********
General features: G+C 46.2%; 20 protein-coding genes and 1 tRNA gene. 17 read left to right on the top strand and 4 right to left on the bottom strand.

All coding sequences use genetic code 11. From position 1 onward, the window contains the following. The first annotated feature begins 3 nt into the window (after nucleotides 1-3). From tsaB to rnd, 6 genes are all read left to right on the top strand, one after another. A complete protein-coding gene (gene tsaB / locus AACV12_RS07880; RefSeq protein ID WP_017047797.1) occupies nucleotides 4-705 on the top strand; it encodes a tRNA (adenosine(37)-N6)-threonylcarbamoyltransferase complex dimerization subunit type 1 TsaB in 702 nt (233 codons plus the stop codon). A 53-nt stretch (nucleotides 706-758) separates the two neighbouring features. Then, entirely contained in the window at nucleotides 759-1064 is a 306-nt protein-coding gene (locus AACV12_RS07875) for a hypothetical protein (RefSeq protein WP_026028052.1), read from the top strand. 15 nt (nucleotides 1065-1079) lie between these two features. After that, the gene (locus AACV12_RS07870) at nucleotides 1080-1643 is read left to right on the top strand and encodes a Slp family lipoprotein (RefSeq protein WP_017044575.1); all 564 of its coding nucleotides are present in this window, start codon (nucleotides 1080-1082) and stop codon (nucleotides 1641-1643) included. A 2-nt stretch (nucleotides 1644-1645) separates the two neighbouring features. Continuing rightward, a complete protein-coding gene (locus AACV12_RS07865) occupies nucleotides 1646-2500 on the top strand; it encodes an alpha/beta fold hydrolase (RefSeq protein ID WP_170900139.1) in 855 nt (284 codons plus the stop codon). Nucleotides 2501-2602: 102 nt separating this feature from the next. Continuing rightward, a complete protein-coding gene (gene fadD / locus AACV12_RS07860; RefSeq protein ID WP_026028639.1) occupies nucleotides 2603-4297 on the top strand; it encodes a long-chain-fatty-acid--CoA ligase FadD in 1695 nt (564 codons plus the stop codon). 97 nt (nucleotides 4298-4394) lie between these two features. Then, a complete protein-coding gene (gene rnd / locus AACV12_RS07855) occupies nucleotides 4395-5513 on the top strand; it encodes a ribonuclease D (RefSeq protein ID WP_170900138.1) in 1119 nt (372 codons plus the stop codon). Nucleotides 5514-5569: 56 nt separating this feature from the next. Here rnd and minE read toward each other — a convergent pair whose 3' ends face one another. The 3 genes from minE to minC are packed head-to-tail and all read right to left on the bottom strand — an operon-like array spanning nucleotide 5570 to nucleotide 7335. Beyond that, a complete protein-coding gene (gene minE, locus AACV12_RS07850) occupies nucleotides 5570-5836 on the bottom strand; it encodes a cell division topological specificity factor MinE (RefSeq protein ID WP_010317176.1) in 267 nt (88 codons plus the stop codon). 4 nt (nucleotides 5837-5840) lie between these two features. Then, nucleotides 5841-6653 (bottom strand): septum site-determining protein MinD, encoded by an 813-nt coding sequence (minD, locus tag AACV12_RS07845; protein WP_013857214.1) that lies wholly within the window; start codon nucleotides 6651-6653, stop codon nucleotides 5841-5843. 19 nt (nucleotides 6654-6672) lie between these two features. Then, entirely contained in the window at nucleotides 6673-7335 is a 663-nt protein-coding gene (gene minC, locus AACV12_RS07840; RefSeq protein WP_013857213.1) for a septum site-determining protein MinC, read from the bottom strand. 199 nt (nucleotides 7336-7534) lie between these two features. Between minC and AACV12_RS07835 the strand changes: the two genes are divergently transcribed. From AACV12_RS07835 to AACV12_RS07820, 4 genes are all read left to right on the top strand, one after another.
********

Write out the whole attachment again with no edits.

General features: G+C 46.2%; 20 protein-coding genes and 1 tRNA gene. 17 read left to right on the top strand and 4 right to left on the bottom strand.

All coding sequences use genetic code 11. From position 1 onward, the window contains the following. The first annotated feature begins 3 nt into the window (after nucleotides 1-3). From tsaB to rnd, 6 genes are all read left to right on the top strand, one after another. A complete protein-coding gene (gene tsaB / locus AACV12_RS07880; RefSeq protein ID WP_017047797.1) occupies nucleotides 4-705 on the top strand; it encodes a tRNA (adenosine(37)-N6)-threonylcarbamoyltransferase complex dimerization subunit type 1 TsaB in 702 nt (233 codons plus the stop codon). A 53-nt stretch (nucleotides 706-758) separates the two neighbouring features. Then, entirely contained in the window at nucleotides 759-1064 is a 306-nt protein-coding gene (locus AACV12_RS07875) for a hypothetical protein (RefSeq protein WP_026028052.1), read from the top strand. 15 nt (nucleotides 1065-1079) lie between these two features. After that, the gene (locus AACV12_RS07870) at nucleotides 1080-1643 is read left to right on the top strand and encodes a Slp family lipoprotein (RefSeq protein WP_017044575.1); all 564 of its coding nucleotides are present in this window, start codon (nucleotides 1080-1082) and stop codon (nucleotides 1641-1643) included. A 2-nt stretch (nucleotides 1644-1645) separates the two neighbouring features. Continuing rightward, a complete protein-coding gene (locus AACV12_RS07865) occupies nucleotides 1646-2500 on the top strand; it encodes an alpha/beta fold hydrolase (RefSeq protein ID WP_170900139.1) in 855 nt (284 codons plus the stop codon). Nucleotides 2501-2602: 102 nt separating this feature from the next. Continuing rightward, a complete protein-coding gene (gene fadD / locus AACV12_RS07860; RefSeq protein ID WP_026028639.1) occupies nucleotides 2603-4297 on the top strand; it encodes a long-chain-fatty-acid--CoA ligase FadD in 1695 nt (564 codons plus the stop codon). 97 nt (nucleotides 4298-4394) lie between these two features. Then, a complete protein-coding gene (gene rnd / locus AACV12_RS07855) occupies nucleotides 4395-5513 on the top strand; it encodes a ribonuclease D (RefSeq protein ID WP_170900138.1) in 1119 nt (372 codons plus the stop codon). Nucleotides 5514-5569: 56 nt separating this feature from the next. Here rnd and minE read toward each other — a convergent pair whose 3' ends face one another. The 3 genes from minE to minC are packed head-to-tail and all read right to left on the bottom strand — an operon-like array spanning nucleotide 5570 to nucleotide 7335. Beyond that, a complete protein-coding gene (gene minE, locus AACV12_RS07850) occupies nucleotides 5570-5836 on the bottom strand; it encodes a cell division topological specificity factor MinE (RefSeq protein ID WP_010317176.1) in 267 nt (88 codons plus the stop codon). 4 nt (nucleotides 5837-5840) lie between these two features. Then, nucleotides 5841-6653 (bottom strand): septum site-determining protein MinD, encoded by an 813-nt coding sequence (minD, locus tag AACV12_RS07845; protein WP_013857214.1) that lies wholly within the window; start codon nucleotides 6651-6653, stop codon nucleotides 5841-5843. 19 nt (nucleotides 6654-6672) lie between these two features. Then, entirely contained in the window at nucleotides 6673-7335 is a 663-nt protein-coding gene (gene minC, locus AACV12_RS07840; RefSeq protein WP_013857213.1) for a septum site-determining protein MinC, read from the bottom strand. 199 nt (nucleotides 7336-7534) lie between these two features. Between minC and AACV12_RS07835 the strand changes: the two genes are divergently transcribed. From AACV12_RS07835 to AACV12_RS07820, 4 genes are all read left to right on the top strand, one after another.